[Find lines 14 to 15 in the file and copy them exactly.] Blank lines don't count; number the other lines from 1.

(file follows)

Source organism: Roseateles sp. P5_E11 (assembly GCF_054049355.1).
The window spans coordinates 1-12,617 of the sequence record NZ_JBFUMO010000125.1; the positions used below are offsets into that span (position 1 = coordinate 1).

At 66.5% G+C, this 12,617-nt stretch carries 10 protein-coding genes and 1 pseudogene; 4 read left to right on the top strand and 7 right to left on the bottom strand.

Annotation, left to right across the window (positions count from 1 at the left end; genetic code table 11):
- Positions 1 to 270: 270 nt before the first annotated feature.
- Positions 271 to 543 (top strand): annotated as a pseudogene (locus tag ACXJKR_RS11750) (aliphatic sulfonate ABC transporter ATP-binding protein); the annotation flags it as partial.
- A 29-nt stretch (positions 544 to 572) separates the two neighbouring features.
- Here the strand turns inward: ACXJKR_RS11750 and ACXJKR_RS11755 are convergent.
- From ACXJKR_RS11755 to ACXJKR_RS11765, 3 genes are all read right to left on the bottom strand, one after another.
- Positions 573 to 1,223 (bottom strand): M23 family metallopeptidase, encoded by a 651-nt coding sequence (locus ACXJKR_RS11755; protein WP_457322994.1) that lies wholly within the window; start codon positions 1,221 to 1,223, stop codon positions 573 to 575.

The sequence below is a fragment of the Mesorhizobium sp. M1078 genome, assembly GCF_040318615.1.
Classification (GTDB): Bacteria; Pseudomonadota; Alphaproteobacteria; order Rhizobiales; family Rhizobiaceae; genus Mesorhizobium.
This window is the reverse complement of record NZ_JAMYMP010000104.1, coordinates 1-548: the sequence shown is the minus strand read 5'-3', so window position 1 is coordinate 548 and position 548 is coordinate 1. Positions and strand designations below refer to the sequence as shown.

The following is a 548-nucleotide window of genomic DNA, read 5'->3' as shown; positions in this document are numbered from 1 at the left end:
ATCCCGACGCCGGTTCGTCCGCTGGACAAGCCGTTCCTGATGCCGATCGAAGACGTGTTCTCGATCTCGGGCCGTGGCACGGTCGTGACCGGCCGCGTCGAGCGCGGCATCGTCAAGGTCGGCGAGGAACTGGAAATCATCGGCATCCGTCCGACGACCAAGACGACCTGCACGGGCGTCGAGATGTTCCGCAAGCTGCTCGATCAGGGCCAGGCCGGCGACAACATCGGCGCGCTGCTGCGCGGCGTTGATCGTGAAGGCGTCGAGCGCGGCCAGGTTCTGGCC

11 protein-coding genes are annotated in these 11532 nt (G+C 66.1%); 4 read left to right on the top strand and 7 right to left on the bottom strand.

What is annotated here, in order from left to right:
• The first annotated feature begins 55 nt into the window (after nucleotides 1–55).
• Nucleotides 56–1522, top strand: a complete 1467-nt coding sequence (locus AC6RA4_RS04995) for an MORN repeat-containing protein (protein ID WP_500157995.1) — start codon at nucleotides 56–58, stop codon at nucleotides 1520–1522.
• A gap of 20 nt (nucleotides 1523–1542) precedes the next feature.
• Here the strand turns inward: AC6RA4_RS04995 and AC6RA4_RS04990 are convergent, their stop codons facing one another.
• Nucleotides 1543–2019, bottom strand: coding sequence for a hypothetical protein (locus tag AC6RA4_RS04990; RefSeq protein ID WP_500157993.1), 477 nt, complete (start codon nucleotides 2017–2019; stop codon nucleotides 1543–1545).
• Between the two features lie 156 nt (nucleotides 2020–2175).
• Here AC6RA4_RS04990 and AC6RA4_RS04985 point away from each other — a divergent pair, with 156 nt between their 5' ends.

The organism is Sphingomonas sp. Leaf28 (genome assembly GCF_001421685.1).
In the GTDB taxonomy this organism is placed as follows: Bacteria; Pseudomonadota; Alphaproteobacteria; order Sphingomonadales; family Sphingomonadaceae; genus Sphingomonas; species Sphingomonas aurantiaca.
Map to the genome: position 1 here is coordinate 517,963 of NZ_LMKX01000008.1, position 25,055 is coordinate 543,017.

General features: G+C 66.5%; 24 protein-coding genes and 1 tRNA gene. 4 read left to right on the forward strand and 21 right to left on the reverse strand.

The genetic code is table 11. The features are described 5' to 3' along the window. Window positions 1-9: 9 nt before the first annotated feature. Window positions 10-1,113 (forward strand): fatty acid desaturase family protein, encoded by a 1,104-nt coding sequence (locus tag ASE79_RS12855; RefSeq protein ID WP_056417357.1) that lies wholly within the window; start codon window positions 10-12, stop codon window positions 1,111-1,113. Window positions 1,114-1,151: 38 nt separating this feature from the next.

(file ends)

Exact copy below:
The following is a 548-nucleotide window of genomic DNA, read 5'->3' as shown; positions in this document are numbered from 1 at the left end:
ATCCCGACGCCGGTTCGTCCGCTGGACAAGCCGTTCCTGATGCCGATCGAAGACGTGTTCTCGATCTCGGGCCGTGGCACGGTCGTGACCGGCCGCGTCGAGCGCGGCATCGTCAAGGTCGGCGAGGAACTGGAAATCATCGGCATCCGTCCGACGACCAAGACGACCTGCACGGGCGTCGAGATGTTCCGCAAGCTGCTCGATCAGGGCCAGGCCGGCGACAACATCGGCGCGCTGCTGCGCGGCGTTGATCGTGAAGGCGTCGAGCGCGGCCAGGTTCTGGCC